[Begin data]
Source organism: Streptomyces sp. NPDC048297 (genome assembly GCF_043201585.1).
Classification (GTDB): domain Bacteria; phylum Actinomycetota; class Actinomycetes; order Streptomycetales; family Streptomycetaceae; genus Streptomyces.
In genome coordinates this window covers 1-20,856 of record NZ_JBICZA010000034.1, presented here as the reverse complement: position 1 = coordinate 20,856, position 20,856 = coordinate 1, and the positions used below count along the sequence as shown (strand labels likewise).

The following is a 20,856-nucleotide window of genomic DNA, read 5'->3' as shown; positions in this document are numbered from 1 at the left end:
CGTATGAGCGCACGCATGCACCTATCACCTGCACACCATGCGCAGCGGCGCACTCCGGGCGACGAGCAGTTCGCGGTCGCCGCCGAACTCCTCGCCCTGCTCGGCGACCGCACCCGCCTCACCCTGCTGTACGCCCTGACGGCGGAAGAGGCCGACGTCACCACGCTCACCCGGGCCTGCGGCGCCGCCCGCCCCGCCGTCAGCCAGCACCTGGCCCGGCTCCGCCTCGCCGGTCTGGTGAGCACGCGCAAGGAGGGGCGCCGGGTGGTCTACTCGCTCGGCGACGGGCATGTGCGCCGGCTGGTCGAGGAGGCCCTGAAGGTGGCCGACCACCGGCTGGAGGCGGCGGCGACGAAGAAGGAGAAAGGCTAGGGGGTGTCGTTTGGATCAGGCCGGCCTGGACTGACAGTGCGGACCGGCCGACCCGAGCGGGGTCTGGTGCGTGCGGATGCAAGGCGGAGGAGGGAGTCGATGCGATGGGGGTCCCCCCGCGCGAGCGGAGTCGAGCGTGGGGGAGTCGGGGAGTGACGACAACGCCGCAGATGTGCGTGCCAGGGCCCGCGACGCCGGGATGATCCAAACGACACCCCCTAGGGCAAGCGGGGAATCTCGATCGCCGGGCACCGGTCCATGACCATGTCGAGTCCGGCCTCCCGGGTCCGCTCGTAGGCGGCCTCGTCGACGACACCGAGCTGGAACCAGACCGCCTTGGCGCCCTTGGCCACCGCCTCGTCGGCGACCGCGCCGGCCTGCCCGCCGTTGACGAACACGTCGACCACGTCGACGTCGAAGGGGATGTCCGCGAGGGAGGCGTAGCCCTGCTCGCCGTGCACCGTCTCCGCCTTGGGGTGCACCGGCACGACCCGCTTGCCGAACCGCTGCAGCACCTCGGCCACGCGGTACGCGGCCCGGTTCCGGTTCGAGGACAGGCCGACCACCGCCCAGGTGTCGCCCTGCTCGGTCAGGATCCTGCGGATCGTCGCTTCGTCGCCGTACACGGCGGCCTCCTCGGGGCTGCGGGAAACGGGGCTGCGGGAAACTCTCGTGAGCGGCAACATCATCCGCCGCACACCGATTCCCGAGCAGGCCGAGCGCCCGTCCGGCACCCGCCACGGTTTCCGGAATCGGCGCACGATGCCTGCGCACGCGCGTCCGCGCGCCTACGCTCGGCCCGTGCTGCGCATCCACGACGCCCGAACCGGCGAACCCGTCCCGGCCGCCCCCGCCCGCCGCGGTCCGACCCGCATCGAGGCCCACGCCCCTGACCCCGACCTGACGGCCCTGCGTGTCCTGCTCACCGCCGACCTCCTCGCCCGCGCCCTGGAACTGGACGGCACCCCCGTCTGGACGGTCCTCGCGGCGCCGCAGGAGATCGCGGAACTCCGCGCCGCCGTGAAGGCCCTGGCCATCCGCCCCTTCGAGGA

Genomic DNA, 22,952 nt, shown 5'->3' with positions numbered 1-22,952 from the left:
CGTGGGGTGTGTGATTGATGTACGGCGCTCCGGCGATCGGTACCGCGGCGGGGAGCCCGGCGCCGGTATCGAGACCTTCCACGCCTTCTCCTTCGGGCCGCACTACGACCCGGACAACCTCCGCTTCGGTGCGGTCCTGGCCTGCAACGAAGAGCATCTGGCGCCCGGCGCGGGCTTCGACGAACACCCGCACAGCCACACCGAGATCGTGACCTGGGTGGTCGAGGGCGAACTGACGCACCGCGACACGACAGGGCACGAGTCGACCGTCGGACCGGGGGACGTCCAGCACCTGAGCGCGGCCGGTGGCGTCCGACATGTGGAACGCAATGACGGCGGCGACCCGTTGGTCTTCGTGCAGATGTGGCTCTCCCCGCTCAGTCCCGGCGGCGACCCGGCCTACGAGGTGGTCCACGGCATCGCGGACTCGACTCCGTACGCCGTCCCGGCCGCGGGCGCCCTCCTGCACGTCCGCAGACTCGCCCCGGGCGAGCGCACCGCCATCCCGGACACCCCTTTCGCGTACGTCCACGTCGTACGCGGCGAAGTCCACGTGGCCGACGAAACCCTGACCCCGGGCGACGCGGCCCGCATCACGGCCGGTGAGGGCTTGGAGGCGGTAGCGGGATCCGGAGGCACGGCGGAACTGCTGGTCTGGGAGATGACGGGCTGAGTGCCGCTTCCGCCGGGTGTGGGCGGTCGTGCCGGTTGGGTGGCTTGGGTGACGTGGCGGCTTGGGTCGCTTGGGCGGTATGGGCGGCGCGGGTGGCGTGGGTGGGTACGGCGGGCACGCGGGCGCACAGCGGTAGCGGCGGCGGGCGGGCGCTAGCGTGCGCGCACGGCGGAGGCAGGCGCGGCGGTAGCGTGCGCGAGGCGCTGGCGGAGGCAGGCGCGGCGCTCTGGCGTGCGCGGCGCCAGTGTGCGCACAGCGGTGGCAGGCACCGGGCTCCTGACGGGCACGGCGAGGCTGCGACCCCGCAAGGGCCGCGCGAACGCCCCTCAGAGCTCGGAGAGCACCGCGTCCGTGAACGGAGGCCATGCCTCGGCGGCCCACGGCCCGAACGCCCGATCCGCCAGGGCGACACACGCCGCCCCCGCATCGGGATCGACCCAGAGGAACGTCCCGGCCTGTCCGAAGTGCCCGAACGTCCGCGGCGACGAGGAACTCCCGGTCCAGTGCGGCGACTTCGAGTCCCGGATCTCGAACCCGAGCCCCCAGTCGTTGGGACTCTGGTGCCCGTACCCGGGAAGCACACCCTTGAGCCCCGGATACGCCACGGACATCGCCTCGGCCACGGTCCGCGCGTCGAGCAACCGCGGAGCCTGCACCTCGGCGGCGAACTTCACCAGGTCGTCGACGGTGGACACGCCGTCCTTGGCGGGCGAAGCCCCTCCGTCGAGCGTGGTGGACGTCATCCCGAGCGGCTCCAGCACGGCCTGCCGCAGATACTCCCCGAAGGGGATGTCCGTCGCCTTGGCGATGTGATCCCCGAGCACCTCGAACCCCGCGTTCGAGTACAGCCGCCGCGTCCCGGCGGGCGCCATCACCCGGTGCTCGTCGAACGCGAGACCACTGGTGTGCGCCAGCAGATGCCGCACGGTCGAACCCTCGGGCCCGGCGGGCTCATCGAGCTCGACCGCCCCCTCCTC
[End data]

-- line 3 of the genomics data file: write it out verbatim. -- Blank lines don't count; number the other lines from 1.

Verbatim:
In genome coordinates this window covers 1-20,856 of record NZ_JBICZA010000034.1, presented here as the reverse complement: position 1 = coordinate 20,856, position 20,856 = coordinate 1, and the positions used below count along the sequence as shown (strand labels likewise).